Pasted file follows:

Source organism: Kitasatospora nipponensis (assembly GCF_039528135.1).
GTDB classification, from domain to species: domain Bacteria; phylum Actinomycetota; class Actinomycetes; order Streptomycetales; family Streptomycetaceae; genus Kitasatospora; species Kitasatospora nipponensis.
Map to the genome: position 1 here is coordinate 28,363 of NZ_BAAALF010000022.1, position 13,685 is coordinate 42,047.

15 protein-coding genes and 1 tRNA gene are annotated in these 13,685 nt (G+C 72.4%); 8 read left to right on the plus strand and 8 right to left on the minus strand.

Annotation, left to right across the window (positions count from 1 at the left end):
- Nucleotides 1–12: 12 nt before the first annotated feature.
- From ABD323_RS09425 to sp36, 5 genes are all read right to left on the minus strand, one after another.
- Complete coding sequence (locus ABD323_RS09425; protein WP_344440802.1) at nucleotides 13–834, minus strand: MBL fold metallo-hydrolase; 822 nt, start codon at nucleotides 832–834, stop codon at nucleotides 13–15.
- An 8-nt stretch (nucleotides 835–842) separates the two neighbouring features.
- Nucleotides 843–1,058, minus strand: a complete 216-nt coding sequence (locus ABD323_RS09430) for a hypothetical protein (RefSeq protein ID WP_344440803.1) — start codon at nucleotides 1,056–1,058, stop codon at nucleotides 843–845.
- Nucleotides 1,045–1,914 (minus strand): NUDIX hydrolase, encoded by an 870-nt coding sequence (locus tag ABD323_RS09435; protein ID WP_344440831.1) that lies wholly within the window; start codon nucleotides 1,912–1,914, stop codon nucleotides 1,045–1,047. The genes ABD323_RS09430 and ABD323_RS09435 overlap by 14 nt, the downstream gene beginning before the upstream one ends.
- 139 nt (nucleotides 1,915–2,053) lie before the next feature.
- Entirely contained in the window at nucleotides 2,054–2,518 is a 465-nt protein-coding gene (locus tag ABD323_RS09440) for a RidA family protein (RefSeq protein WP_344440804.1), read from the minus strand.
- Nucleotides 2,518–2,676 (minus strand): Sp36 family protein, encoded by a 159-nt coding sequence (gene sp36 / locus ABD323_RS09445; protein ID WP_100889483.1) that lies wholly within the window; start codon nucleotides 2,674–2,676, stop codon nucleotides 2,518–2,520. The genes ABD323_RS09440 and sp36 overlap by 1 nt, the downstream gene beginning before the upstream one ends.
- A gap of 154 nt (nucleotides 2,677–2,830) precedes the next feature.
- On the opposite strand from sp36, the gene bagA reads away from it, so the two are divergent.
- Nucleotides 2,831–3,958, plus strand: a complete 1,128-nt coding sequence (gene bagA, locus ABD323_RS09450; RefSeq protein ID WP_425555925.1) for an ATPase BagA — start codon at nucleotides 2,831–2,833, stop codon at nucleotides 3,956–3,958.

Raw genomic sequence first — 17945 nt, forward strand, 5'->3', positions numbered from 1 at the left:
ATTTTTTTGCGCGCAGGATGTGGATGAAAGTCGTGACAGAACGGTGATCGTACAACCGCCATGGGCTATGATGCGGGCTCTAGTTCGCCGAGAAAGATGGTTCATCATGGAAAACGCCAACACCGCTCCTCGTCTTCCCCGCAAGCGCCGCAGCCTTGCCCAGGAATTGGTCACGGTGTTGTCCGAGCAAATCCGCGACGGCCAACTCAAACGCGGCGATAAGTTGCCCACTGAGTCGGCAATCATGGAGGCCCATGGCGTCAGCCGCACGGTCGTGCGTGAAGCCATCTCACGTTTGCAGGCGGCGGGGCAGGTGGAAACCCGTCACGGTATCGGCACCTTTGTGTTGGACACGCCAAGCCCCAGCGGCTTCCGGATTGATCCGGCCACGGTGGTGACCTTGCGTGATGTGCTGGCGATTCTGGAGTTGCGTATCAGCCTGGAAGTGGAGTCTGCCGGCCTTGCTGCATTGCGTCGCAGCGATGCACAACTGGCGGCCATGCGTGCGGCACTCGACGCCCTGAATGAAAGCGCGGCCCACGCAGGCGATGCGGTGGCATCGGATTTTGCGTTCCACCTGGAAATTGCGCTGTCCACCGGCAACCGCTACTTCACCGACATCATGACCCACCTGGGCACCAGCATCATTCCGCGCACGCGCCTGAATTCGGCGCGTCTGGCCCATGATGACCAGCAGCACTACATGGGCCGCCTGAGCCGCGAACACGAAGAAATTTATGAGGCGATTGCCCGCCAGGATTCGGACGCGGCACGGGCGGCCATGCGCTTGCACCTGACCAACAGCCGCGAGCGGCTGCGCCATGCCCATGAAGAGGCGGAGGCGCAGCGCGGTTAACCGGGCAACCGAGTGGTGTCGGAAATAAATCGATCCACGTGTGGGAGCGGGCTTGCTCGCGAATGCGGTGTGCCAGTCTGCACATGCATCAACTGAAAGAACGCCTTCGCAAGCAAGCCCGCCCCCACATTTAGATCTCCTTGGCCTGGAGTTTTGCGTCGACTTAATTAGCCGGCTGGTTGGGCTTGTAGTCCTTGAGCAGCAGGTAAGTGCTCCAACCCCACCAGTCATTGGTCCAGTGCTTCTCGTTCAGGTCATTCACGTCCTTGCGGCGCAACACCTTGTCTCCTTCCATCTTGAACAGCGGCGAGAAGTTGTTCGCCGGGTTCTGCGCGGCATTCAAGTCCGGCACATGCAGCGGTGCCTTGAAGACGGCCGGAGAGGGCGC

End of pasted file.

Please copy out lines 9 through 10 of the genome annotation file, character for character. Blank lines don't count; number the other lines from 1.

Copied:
- An 8-nt stretch (nucleotides 835–842) separates the two neighbouring features.
- Nucleotides 843–1,058, minus strand: a complete 216-nt coding sequence (locus ABD323_RS09430) for a hypothetical protein (RefSeq protein ID WP_344440803.1) — start codon at nucleotides 1,056–1,058, stop codon at nucleotides 843–845.